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"nysius (in his seventh chapter of the divine names) ob"serves, that we cannot know God according to his proper 66 nature.
"But though that be so as I have here said, yet not"withstanding, after we have once demonstrated a poste"riori something concerning God, we may go on to de"monstrate a priori one attribute from another: as for "instance, when we infer unchangeableness of place from "the omnipresence before proved. I suppose all the while, "that a notional distinction of the Divine attributes (after "an human way of conception) is foundation sufficient "for reasoning a priori.
"Now, for the resolution of the question, I proceed "thus having demonstrated a posteriori, that God is a necessary and self-existent Being, we may be able to prove a priori from this attribute, [of necessary exist"ence,] that there cannot be another necessary and self"existent being besides that one; from whence it fol"lows, that that Being is God.
"You will object, that this is proving the existence of "God from the essence of God before known, (for it is "supposed that the essence of God is, that he is a neces"sary and self-existent Being,) which is plainly repug"nant; since the question what he is presupposes the "other question whether he exists; as St. Thomas [Aqui"nas] has justly observed on this head. Part i. qu. 2.
"I answer, that strictly and properly speaking, we in"fer not the existence of God from his essence, consider"ed as such, (which the objection justly excepts to,) but "from one certain attribute (which though really identi"fied with the essence, is yet conceived abstractedly by "us as a mode of the Being uncaused) we deduce another "attribute; and so we at length prove that that Being is "God. Wherefore in order to prove in this way that "there is a God, precisely considered as God, we suppose "it proved beforehand, that there is a certain Being ne"cessary in himself; proved namely from his effects, and
"from the absurdity of an infinite progression. So the "first thing we prove of this Being is, that he exists; the "next, that he is necessarily existing; then, that he is the "only one existing in such a way; and so of consequence "he is God. And thus, after some sort, we do first de"termine whether he exists, and next the other question, "what he is."
Thus far the acute and learned Suarez; of whom I have many things to observe, before I go on to other writers; 1. That he appears to have been ambitious to make out something that should be called an argument a priori, and was probably able to do as much in it as any one before or after him can justly be presumed to be. 2. That the method which he took for it, proving first something a posteriori, and then proceeding to argue a priori for the rest, is very like to that which others have taken since. 3. That he differs however from those later advocates for the argument a priori in the main thing of all, and determines expressly against their notion, that necessity can be conceived antecedent to existence. He looked upon that as flat absurdity and self-contradiction, utterly repugnant to the nature of a first Cause; and so he made no use of antecedent necessity, or internal cause, or formal reason, ground, or foundation, in proving his point: he was too knowing a logician and metaphysician, to offer any thing of that kind. 4. All that he admits is, that after the existence and one or more attributes have been proved a posteriori, we may then proceed to argue a priori for the rest: not from antecedent necessity, not from any thing conceived as prior, in order of nature, to the existence itself; but from the existence and one attribule or more considered as before proved, and as prior in conception to all the rest. 5. One thing Suarez was very singular in, and upon that the whole stress of his cause lies, so far as concerns the making out an argument a priori for the existence of God: he would have it supposed that God is not proved to be God, till the unity is prov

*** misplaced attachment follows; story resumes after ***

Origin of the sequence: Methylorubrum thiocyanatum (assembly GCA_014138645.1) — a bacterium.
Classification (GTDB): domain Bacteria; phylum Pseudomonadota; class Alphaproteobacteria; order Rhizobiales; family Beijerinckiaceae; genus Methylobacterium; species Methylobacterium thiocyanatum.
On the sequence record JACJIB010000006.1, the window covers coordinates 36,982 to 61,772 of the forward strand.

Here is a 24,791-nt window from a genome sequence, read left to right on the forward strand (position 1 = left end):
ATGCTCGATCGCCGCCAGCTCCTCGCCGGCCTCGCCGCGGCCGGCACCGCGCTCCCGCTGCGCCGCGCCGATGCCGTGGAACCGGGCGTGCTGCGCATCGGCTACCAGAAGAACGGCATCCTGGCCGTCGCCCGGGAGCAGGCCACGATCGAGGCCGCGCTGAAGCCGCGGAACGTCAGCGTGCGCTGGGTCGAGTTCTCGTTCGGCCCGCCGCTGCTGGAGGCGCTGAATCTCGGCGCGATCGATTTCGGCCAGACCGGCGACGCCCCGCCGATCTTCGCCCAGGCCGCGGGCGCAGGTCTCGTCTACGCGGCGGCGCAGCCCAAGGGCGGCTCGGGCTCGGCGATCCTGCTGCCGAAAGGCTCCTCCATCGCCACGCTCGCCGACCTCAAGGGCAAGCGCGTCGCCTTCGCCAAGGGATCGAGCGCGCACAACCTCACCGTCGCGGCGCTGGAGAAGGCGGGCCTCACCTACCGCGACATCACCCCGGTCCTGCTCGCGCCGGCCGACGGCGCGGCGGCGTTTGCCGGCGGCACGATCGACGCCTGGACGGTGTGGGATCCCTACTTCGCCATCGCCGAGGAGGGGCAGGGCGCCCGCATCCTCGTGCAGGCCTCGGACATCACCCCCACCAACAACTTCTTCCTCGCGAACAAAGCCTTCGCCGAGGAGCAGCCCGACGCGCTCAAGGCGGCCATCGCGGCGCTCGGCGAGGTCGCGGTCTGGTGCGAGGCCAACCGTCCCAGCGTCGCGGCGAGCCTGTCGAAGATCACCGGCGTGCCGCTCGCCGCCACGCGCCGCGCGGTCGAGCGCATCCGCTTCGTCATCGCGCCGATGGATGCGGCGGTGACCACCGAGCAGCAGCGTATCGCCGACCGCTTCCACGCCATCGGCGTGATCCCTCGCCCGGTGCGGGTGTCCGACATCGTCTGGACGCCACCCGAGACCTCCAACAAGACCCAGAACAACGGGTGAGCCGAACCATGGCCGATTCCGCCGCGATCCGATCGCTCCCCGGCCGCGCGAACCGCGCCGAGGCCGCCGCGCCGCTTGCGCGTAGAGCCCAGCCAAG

ed; and so he suspends, as it were, the proof of a Deity upon the proof of the unity. This was an ingenious thought, but too weak to bear. For in that way there could be no room for the question whether God be one, since the very name would imply it: besides, it is universally allowed, that the proof of the existence of a Deity is both clearer and stronger than any proof of the unity, and is sufficiently determined and settled in the first place, before the consideration of the unity comes in at all. When we have proved, for instance, that there is an intelligent, eternal, self-existent Being, (one or more,) which is most easily proved from our own existence; we have then competently proved that there is a God, though we have not yet proved or considered every attribute that belongs to him. Such has been the way of divines and metaphysicians, first to prove the existence of a Deity, under that confuse general conception; and next to proceed to the proof of the unity and other attributes in due place and order and it is not reasonable to suggest, that if a man should fail in the proof of the unity, or of some other Divine attribute, (for the reason is the same in all,) that he has therefore failed in his proof of a Deity. That would be going against rule, and risking the whole for a part; and, in short, resting the proof of a Deity (the plainest thing in the world) upon very obscure conditions, very unequal terms. But we shall have more of this matter in the sequel, as we take in other later writers, who have directly or indirectly passed their censures upon Suarez for his excesses on this head. 6. Upon the whole, one may observe, that this pretended proof of a Deity, as drawn a priori, is rather a fetch, or a subtilty of that great man, than any thing solid; a nominal proof, rather than a real one; or an affected manner of miscalling things by wrong names.